Delegation: a Management Essential

Delegation is every manager’s responsibility. If you aren’t delegating (giving someone else the responsibility, authority, and accountability to act in your behalf), you aren’t fulfilling your role to its greatest capacity. True delegation serves multiple purposes:

Safeguards project deadlines: Involving others reduces your workload and gets the task completed on schedule.
Strengthens the workforce: When employees are given responsibility with authority and accountability, they become part of a team, creating a positive company culture.
Develops employees: Increased training and responsibility builds skills and confidence in your employees.
Maximizes your time and skills: Delegating frees your schedule to accommodate other tasks that require your expertise.

Delegation is an art. It requires understanding when and how to delegate.

When delegating is essential:

• When there is a lot of work. This seems very basic, but a common mistake of managers is thinking that they have to either do or micromanage everything, creating serious burnout. If there is more work than one person can accomplish – and still enjoy life – then determine which aspects can be delegated.
• When someone already has the necessary background, understanding, and expertise to do the job; or can be trained accordingly in a reasonable amount of time. Note: Sometimes training someone first may mean that total time involvement is the same or even a little more, but you will reap the rewards on future projects.
• When the task provides an opportunity to develop an employee’s skills and strengthen his standing in the company. As a manager, this is a key part of engaging and retaining top employees.

When you should not delegate:

• When it’s a high level tasks involving confidential matters.
• When the task is your specific responsibility and failure to complete correctly will result in serious consequences.
• When you are simply shirking your responsibility and dumping an unpleasant task on someone else.

How to delegate effectively:

Evaluate the situation: Invest time at the beginning of a project to define your goals and objectives. Create a list of responsibilities and match them with specific employees.
Communicate: Before delegating a responsibility, make sure the employee has the ability or can be trained, understands the big picture objective, and is fully aware of operating procedures, performance standards, and deadlines.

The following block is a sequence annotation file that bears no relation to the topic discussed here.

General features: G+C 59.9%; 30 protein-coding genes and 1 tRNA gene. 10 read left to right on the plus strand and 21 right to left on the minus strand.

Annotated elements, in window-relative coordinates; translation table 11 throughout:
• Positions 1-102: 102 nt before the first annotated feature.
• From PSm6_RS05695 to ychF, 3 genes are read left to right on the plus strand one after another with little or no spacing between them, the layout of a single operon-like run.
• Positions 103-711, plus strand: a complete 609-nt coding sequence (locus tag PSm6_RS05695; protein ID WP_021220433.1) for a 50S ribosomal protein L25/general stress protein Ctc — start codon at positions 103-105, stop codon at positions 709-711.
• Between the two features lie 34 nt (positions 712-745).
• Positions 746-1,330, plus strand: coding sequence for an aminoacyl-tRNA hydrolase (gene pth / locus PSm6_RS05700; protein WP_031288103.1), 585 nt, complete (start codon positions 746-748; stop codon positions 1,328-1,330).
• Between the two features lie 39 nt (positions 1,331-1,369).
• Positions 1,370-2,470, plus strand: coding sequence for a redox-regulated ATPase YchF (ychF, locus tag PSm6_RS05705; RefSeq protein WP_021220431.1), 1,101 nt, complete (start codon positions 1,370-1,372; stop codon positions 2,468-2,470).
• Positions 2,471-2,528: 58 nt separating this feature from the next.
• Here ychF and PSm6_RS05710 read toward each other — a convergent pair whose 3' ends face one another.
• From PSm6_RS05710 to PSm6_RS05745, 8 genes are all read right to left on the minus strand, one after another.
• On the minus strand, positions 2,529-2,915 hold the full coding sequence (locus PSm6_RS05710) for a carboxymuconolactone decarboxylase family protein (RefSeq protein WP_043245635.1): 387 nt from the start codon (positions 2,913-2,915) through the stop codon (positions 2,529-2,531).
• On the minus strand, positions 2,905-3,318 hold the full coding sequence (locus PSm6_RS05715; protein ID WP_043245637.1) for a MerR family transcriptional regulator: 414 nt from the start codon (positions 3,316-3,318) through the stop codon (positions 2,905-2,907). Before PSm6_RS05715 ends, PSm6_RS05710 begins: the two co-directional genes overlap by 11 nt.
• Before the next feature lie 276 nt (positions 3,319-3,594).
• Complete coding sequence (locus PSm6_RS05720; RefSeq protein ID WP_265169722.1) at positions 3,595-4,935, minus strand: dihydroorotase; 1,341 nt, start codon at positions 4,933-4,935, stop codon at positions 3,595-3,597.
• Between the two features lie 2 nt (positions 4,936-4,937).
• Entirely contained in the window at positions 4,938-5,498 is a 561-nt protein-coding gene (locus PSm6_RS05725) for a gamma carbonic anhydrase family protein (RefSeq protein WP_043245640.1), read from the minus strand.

Give authority: Give the employee the necessary authority to complete the task – too little authority requires your constant participations and negates the purpose of delegation; too much authority risks opening the door to problems with serious consequences and jeopardizes your position.
Expect and provide feedback: Have specific times allotted to discuss and evaluate progress, making changes if and when appropriate.

Obstacles that hinder delegation:

• You: Yes, you read that right. Often the biggest hurdle to jump is your own tendencies to control every situation and your fears of what will happen when you relinquish that control to someone else. Remember, giving control of some tasks allows you to better control the whole. Furthermore, while delegating a task may mean that the particular task is completed in a different way than you would have completed it, it does not mean a lowering of standards. Providing that you adequately communicate and enforce the standard of work required, the method becomes inconsequential.

• Fear: Employees have their own set of fears. They may be afraid of their inability to fulfill the responsibilities, failing and jeopardizing their job, or the time commitment the new task will require. This is your opportunity to be a great leader. Encourage them by reminding them of past successes or skills you have observed in them that will help them accomplish the task. Assure them that you will not delegate a task without allowing reasonable time to complete it. Examine your typical response to errors and glitches. Is your response creating these fears? Do you need to make changes?

Mastering the art of delegation enables you to fulfill your responsibilities, encourages professional growth among your employees, and creates a company culture that radiates teamwork and confidence. Contact Springborn Staffing. We will match your Bangor and Portland, Maine company with top quality managers who understand delegation, and employees who accept it.

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